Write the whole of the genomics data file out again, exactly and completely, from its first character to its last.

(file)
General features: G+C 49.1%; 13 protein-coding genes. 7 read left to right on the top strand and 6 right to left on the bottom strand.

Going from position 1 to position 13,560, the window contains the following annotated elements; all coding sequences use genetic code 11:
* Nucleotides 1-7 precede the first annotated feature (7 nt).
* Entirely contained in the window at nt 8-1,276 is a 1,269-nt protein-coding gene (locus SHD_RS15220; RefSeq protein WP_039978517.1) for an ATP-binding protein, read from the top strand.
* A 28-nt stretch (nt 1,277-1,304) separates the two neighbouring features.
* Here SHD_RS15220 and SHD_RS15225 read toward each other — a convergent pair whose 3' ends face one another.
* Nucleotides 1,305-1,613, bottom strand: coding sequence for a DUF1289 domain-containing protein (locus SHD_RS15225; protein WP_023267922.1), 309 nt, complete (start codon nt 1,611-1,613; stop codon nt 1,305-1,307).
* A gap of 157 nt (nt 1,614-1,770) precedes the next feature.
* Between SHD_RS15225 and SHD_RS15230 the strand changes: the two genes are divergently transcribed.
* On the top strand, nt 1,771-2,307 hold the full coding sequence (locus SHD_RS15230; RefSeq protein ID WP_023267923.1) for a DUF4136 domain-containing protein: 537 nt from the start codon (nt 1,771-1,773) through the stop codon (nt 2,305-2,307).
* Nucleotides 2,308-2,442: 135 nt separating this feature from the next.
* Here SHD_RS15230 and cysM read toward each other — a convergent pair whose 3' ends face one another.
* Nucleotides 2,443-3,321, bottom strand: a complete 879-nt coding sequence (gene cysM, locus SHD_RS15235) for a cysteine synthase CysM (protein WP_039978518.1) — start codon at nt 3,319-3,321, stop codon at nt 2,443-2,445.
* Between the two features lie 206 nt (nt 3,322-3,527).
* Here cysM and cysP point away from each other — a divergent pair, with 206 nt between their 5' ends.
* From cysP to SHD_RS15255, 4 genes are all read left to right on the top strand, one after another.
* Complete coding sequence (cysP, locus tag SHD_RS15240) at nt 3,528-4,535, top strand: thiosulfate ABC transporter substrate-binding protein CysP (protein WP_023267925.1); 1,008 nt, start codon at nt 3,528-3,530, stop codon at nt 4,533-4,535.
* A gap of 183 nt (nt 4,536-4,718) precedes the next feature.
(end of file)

General features: G+C 49.1%; 13 protein-coding genes. 7 read left to right on the top strand and 6 right to left on the bottom strand.

Going from position 1 to position 13,560, the window contains the following annotated elements; all coding sequences use genetic code 11:
* Nucleotides 1-7 precede the first annotated feature (7 nt).
* Entirely contained in the window at nt 8-1,276 is a 1,269-nt protein-coding gene (locus SHD_RS15220; RefSeq protein WP_039978517.1) for an ATP-binding protein, read from the top strand.
* A 28-nt stretch (nt 1,277-1,304) separates the two neighbouring features.
* Here SHD_RS15220 and SHD_RS15225 read toward each other — a convergent pair whose 3' ends face one another.
* Nucleotides 1,305-1,613, bottom strand: coding sequence for a DUF1289 domain-containing protein (locus SHD_RS15225; protein WP_023267922.1), 309 nt, complete (start codon nt 1,611-1,613; stop codon nt 1,305-1,307).
* A gap of 157 nt (nt 1,614-1,770) precedes the next feature.
* Between SHD_RS15225 and SHD_RS15230 the strand changes: the two genes are divergently transcribed.
* On the top strand, nt 1,771-2,307 hold the full coding sequence (locus SHD_RS15230; RefSeq protein ID WP_023267923.1) for a DUF4136 domain-containing protein: 537 nt from the start codon (nt 1,771-1,773) through the stop codon (nt 2,305-2,307).
* Nucleotides 2,308-2,442: 135 nt separating this feature from the next.
* Here SHD_RS15230 and cysM read toward each other — a convergent pair whose 3' ends face one another.
* Nucleotides 2,443-3,321, bottom strand: a complete 879-nt coding sequence (gene cysM, locus SHD_RS15235) for a cysteine synthase CysM (protein WP_039978518.1) — start codon at nt 3,319-3,321, stop codon at nt 2,443-2,445.
* Between the two features lie 206 nt (nt 3,322-3,527).
* Here cysM and cysP point away from each other — a divergent pair, with 206 nt between their 5' ends.
* From cysP to SHD_RS15255, 4 genes are all read left to right on the top strand, one after another.
* Complete coding sequence (cysP, locus tag SHD_RS15240) at nt 3,528-4,535, top strand: thiosulfate ABC transporter substrate-binding protein CysP (protein WP_023267925.1); 1,008 nt, start codon at nt 3,528-3,530, stop codon at nt 4,533-4,535.
* A gap of 183 nt (nt 4,536-4,718) precedes the next feature.